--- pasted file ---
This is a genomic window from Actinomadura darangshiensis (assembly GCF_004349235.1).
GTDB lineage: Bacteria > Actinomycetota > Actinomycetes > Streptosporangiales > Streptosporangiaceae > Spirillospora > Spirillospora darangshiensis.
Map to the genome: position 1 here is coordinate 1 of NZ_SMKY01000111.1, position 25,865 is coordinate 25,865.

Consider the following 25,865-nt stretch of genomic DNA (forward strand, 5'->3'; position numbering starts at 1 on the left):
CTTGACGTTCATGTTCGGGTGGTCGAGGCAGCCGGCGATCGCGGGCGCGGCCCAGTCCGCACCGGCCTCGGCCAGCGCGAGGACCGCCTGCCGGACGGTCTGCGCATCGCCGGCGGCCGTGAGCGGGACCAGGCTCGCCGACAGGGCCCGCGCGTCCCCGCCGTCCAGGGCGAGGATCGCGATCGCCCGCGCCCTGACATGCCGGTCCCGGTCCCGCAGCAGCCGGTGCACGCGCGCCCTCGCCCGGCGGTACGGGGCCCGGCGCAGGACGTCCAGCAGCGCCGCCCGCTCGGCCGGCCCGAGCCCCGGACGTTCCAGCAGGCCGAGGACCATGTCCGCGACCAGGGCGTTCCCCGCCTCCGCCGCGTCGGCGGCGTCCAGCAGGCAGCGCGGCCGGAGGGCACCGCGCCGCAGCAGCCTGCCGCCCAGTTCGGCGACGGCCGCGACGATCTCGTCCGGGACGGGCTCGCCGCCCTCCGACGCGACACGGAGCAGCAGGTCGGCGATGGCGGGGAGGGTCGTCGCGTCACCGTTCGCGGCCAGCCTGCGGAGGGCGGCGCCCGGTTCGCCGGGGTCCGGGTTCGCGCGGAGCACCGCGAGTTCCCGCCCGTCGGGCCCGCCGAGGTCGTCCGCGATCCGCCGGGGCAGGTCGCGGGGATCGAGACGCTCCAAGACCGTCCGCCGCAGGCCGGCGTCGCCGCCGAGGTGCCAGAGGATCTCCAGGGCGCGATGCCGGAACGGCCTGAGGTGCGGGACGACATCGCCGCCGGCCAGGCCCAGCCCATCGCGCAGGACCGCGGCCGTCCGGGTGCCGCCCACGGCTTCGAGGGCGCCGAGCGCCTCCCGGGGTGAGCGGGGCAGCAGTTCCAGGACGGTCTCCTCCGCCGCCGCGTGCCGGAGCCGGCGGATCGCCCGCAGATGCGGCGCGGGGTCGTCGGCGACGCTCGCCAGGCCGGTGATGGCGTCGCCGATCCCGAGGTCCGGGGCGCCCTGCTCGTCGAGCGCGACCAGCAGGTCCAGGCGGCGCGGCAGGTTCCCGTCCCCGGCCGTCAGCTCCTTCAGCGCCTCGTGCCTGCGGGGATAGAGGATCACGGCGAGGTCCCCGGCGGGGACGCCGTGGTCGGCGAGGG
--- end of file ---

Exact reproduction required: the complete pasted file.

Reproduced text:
This is a genomic window from Actinomadura darangshiensis (assembly GCF_004349235.1).
GTDB lineage: Bacteria > Actinomycetota > Actinomycetes > Streptosporangiales > Streptosporangiaceae > Spirillospora > Spirillospora darangshiensis.
Map to the genome: position 1 here is coordinate 1 of NZ_SMKY01000111.1, position 25,865 is coordinate 25,865.

Consider the following 25,865-nt stretch of genomic DNA (forward strand, 5'->3'; position numbering starts at 1 on the left):
CTTGACGTTCATGTTCGGGTGGTCGAGGCAGCCGGCGATCGCGGGCGCGGCCCAGTCCGCACCGGCCTCGGCCAGCGCGAGGACCGCCTGCCGGACGGTCTGCGCATCGCCGGCGGCCGTGAGCGGGACCAGGCTCGCCGACAGGGCCCGCGCGTCCCCGCCGTCCAGGGCGAGGATCGCGATCGCCCGCGCCCTGACATGCCGGTCCCGGTCCCGCAGCAGCCGGTGCACGCGCGCCCTCGCCCGGCGGTACGGGGCCCGGCGCAGGACGTCCAGCAGCGCCGCCCGCTCGGCCGGCCCGAGCCCCGGACGTTCCAGCAGGCCGAGGACCATGTCCGCGACCAGGGCGTTCCCCGCCTCCGCCGCGTCGGCGGCGTCCAGCAGGCAGCGCGGCCGGAGGGCACCGCGCCGCAGCAGCCTGCCGCCCAGTTCGGCGACGGCCGCGACGATCTCGTCCGGGACGGGCTCGCCGCCCTCCGACGCGACACGGAGCAGCAGGTCGGCGATGGCGGGGAGGGTCGTCGCGTCACCGTTCGCGGCCAGCCTGCGGAGGGCGGCGCCCGGTTCGCCGGGGTCCGGGTTCGCGCGGAGCACCGCGAGTTCCCGCCCGTCGGGCCCGCCGAGGTCGTCCGCGATCCGCCGGGGCAGGTCGCGGGGATCGAGACGCTCCAAGACCGTCCGCCGCAGGCCGGCGTCGCCGCCGAGGTGCCAGAGGATCTCCAGGGCGCGATGCCGGAACGGCCTGAGGTGCGGGACGACATCGCCGCCGGCCAGGCCCAGCCCATCGCGCAGGACCGCGGCCGTCCGGGTGCCGCCCACGGCTTCGAGGGCGCCGAGCGCCTCCCGGGGTGAGCGGGGCAGCAGTTCCAGGACGGTCTCCTCCGCCGCCGCGTGCCGGAGCCGGCGGATCGCCCGCAGATGCGGCGCGGGGTCGTCGGCGACGCTCGCCAGGCCGGTGATGGCGTCGCCGATCCCGAGGTCCGGGGCGCCCTGCTCGTCGAGCGCGACCAGCAGGTCCAGGCGGCGCGGCAGGTTCCCGTCCCCGGCCGTCAGCTCCTTCAGCGCCTCGTGCCTGCGGGGATAGAGGATCACGGCGAGGTCCCCGGCGGGGACGCCGTGGTCGGCGAGGG